However, he goes on to point out that eventually the character’s body will give out after a certain amount of abuse, ultimately killing the character (he later compares it to the old school “lives” system, but with a bit of luck thrown in.) While perma-death is certainly not on the cards (as in players lose absolutely everything upon expiration) players will move onto a “next of kin” character which is specified upon initial creation. Roberts explains the process in more detail on the site:
The Character creation screen will be done “in-fiction”. You’ll start the game in 1st person view looking at two bathroom doors – one with a male sign and one with a female sign. Which door you walk through will determine what sex you are when you walk into the washroom. Walking up to the mirror, you’ll see your reflection. Wiping the condensation off of the mirror with your hand (or some similar mechanic) will change / reveal your facial appearance. When you’re happy with how you look, you will exit and return to the UEE recruitment office and officer. You’ll fill in your name on the MobiGlas form and also specify your beneficiary in case of death: this could be a family member, son, daughter, uncle, aunt or someone entirely new (although not another player character).
Although players will be able to spend their hard earned cash to hopefully extend the amount of “lives” they have, eventually they will perish, and anything noteworthy they have achieved will be added to the galactipedia in the game. The “next of kin” character would then retain the reputation and faction alliances in a slightly diminished state, allowing players to either continue the legacy or attempt to start a new one.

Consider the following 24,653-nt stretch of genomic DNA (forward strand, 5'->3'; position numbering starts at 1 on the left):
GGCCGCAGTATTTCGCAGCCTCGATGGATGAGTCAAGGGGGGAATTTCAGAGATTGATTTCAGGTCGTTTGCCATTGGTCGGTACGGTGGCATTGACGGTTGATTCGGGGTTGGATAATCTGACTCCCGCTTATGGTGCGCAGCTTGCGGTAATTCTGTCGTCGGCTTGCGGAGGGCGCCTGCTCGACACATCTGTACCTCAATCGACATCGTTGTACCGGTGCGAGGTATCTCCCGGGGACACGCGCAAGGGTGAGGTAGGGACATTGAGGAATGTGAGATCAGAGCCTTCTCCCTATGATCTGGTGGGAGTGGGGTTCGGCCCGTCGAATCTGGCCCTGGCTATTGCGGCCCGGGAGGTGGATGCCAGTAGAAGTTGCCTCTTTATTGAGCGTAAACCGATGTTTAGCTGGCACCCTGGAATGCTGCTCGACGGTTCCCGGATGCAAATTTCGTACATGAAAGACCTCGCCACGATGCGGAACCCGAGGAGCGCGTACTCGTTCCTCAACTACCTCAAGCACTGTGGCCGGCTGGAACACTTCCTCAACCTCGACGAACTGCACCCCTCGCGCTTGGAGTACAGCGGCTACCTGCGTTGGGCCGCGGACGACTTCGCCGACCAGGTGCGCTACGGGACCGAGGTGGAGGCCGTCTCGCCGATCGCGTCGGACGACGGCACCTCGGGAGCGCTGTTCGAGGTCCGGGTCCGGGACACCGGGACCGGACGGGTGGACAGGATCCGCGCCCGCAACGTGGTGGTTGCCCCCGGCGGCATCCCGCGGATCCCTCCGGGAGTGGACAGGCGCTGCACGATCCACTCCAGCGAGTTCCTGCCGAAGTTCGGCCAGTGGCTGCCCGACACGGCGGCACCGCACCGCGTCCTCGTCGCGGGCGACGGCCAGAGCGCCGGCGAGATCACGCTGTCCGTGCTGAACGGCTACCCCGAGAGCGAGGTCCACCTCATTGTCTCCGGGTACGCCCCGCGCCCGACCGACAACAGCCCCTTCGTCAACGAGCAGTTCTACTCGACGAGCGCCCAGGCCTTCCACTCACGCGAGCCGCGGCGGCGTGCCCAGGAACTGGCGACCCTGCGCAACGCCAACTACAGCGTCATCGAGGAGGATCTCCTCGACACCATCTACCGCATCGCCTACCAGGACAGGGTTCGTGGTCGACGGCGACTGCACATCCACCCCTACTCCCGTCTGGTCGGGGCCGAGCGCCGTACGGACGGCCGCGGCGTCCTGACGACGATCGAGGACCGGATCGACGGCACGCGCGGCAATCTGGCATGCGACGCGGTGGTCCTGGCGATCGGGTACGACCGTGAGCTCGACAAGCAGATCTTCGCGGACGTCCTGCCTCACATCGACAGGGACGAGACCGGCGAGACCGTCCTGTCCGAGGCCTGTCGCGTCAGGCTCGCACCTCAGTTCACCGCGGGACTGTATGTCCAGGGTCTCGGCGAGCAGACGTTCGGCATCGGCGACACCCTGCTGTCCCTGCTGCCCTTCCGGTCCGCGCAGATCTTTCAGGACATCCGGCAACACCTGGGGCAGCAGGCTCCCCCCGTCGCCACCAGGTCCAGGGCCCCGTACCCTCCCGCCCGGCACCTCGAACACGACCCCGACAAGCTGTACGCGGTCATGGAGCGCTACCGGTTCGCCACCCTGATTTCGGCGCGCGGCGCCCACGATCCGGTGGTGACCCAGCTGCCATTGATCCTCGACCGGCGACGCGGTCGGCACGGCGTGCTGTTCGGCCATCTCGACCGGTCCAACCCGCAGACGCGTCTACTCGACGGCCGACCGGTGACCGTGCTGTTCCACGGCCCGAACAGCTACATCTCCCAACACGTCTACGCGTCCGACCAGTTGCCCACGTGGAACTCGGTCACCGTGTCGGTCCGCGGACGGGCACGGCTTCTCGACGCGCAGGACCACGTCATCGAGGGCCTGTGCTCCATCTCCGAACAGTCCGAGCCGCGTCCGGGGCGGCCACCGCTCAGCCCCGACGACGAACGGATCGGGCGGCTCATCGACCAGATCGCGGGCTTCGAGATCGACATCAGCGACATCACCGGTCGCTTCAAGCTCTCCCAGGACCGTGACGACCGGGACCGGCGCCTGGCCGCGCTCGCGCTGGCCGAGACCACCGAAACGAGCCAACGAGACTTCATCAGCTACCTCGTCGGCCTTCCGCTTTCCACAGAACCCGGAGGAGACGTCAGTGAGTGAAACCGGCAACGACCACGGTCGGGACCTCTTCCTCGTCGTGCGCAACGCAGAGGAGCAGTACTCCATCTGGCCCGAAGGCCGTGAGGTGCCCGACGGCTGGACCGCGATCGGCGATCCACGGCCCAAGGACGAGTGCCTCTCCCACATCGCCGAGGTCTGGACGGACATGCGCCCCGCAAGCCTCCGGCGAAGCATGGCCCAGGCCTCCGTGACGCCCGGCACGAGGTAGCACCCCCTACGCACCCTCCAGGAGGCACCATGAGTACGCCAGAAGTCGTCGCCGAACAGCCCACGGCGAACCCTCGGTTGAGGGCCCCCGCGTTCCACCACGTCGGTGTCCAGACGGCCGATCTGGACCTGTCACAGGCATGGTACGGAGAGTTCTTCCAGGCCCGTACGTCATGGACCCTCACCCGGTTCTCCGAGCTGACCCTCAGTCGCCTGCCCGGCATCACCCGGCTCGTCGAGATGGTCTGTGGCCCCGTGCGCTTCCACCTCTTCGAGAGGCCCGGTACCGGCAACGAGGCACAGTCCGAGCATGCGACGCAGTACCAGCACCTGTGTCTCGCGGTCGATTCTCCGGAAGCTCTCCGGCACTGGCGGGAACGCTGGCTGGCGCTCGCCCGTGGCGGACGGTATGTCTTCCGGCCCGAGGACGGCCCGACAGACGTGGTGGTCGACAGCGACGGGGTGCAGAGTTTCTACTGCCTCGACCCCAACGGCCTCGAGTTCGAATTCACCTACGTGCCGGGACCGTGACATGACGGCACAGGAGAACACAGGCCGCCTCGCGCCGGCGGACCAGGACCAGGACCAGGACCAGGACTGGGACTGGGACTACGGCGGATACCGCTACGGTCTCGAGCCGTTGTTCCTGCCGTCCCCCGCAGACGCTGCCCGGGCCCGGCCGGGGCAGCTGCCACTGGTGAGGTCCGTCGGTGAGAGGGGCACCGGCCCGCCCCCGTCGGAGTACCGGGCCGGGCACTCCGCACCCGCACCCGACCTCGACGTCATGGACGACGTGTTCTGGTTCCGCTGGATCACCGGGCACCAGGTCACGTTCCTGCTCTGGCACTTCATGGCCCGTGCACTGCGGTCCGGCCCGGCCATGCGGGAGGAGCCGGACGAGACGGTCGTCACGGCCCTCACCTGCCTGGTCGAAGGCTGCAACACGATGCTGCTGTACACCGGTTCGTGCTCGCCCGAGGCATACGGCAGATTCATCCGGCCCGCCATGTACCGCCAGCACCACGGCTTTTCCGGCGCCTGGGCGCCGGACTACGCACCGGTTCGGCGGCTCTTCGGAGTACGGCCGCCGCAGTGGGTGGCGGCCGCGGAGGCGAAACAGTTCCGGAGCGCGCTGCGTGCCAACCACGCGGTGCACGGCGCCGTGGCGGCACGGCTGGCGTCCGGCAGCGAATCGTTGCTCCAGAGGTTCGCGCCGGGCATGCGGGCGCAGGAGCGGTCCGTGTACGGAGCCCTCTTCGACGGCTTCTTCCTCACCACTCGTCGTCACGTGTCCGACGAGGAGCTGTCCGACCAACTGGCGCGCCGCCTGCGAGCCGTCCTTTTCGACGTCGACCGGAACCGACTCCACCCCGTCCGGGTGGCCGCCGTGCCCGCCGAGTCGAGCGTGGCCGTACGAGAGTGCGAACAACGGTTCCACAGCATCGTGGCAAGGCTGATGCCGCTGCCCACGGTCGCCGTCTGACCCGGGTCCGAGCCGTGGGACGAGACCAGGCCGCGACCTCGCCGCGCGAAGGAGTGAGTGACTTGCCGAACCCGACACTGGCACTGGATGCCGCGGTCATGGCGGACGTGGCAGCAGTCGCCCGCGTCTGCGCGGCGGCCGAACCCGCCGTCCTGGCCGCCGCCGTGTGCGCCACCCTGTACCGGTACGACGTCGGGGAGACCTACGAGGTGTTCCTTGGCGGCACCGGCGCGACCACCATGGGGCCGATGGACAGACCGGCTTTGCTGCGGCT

What I like about this system is that it creates a sense of mortality and history. No one’s character will die right away. It will take some time to get to that point, but players will feel a sense of risk and so will think twice before needlessly risking their lives, as they don’t want to burn through their “lives”. You’ll also be able to see visually how battle scarred someone is – perhaps having an eye patch or a cybernetic arm could be a badge of pride that you’ve been to war and survived.
Roberts goes on to explain that NPCs will also fall within these rules, and that big name enemies that a group of players take down (which the best comparison to would be “raid” in MMOs) would not respawn – dead is dead, and the achievement of taking them down would rest on the player’s shoulders. Roberts closes the post by admitting he realises that “this game is not going to fulfill everyone’s personal vision of what they think it will be,” but that at the end of the day those that pledged money did so “to make the game in my head and that’s what I’m going to do.”
Regardless of whether you’ve pledged to Star Citizen or not, I encourage you to give the post a look as it makes for a rather interesting read. You can do so by clicking the link here. If you have no idea what Star Citizen is about, you can get yourself up to speed by checking out our coverage here.